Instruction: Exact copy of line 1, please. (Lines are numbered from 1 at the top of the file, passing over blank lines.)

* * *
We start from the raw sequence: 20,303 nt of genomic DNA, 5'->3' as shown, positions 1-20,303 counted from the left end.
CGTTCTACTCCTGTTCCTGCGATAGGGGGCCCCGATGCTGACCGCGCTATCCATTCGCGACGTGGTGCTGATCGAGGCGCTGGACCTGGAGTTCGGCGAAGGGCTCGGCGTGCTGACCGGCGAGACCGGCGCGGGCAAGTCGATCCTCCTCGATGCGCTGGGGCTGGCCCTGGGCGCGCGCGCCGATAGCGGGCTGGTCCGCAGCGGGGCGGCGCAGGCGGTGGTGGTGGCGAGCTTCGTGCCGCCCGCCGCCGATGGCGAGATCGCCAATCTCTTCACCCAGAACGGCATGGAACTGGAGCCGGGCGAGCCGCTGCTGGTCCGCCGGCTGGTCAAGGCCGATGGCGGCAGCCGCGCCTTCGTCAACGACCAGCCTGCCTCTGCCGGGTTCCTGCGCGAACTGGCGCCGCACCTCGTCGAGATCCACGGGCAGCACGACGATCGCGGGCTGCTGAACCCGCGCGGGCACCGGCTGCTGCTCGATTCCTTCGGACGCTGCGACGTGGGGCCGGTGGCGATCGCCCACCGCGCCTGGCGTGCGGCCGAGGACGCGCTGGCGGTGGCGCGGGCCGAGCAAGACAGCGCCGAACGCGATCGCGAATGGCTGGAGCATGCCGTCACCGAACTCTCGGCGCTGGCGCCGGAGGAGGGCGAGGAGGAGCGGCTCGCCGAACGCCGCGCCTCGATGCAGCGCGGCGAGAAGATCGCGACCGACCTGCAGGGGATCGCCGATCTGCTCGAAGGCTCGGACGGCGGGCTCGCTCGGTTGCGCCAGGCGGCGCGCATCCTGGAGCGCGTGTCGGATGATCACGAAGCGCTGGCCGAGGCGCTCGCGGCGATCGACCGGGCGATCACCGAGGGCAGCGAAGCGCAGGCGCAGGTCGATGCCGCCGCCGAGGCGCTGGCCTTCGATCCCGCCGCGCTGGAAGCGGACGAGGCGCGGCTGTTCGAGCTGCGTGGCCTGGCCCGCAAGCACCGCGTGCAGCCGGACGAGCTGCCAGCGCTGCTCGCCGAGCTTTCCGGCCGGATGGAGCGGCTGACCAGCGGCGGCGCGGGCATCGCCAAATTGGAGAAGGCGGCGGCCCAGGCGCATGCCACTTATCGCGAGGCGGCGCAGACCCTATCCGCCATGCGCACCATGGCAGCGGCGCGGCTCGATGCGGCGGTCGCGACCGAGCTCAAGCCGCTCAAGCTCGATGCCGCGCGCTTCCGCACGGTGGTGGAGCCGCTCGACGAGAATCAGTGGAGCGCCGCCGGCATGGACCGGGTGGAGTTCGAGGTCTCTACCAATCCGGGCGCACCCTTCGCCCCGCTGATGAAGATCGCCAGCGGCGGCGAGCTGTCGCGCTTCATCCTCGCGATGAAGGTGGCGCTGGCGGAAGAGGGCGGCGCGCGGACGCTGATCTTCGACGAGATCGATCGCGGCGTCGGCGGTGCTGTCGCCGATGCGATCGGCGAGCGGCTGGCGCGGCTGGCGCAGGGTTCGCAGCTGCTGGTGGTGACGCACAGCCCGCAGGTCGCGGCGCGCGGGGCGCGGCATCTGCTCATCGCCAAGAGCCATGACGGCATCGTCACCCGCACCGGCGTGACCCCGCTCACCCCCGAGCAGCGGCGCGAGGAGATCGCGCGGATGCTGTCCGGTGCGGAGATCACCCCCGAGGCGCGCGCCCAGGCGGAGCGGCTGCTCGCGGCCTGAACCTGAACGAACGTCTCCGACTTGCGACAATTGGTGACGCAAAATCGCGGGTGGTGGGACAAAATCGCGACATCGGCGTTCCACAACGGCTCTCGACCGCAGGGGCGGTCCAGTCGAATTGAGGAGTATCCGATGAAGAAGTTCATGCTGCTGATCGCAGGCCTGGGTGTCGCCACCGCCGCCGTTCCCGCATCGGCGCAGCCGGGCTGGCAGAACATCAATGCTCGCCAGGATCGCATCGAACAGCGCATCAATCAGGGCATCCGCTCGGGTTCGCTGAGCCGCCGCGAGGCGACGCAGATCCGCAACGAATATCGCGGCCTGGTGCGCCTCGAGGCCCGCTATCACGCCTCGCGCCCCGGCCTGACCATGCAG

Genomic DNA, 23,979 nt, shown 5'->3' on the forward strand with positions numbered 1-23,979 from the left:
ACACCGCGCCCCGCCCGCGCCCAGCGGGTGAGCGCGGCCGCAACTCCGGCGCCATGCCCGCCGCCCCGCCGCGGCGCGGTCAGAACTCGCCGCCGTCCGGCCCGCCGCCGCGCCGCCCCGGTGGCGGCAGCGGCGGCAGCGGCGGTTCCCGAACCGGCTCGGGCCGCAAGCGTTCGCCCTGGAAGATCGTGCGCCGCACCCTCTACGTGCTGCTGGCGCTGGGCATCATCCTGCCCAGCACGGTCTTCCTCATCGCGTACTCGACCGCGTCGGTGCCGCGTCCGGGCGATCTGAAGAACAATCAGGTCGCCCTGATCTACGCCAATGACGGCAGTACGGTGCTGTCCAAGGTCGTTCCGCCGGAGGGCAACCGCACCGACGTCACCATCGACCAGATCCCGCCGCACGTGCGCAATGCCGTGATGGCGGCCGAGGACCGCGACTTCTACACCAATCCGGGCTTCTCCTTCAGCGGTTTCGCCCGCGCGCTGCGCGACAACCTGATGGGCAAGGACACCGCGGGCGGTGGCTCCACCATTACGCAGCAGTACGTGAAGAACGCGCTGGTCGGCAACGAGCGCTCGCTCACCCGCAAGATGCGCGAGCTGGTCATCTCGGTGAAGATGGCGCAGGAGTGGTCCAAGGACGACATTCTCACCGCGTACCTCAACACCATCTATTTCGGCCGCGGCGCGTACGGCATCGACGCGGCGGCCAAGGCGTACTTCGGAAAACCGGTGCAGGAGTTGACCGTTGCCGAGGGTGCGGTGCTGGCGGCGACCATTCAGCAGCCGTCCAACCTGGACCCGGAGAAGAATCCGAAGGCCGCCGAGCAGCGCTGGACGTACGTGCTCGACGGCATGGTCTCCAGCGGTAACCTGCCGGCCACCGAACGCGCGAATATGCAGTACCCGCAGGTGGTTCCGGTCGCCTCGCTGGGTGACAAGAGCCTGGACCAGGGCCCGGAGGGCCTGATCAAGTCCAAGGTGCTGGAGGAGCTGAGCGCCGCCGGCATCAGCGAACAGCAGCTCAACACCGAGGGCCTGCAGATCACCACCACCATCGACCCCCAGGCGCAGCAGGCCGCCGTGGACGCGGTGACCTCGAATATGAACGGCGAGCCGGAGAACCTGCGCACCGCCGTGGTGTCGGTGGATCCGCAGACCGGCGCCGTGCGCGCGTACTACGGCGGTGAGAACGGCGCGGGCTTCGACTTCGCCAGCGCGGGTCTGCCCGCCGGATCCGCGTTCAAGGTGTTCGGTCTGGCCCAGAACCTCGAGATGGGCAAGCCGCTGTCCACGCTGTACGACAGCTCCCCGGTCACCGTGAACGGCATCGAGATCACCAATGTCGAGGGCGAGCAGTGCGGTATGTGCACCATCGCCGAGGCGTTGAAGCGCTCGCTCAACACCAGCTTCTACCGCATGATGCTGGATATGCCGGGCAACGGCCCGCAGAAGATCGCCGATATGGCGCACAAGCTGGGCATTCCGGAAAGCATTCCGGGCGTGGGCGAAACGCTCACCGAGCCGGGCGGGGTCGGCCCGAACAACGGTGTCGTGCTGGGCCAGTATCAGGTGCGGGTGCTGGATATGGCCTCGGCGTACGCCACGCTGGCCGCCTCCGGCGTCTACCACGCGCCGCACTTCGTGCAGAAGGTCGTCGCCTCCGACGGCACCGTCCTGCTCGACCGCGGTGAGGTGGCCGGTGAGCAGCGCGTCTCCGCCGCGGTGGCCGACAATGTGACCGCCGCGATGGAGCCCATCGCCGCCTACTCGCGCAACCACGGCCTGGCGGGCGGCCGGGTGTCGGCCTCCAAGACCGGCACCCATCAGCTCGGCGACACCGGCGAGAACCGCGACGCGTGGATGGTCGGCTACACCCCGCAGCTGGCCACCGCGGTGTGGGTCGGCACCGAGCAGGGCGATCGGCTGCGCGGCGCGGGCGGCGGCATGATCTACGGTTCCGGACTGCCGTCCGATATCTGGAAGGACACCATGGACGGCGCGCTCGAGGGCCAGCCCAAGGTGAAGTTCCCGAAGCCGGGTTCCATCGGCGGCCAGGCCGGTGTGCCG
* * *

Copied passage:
We start from the raw sequence: 20,303 nt of genomic DNA, 5'->3' as shown, positions 1-20,303 counted from the left end.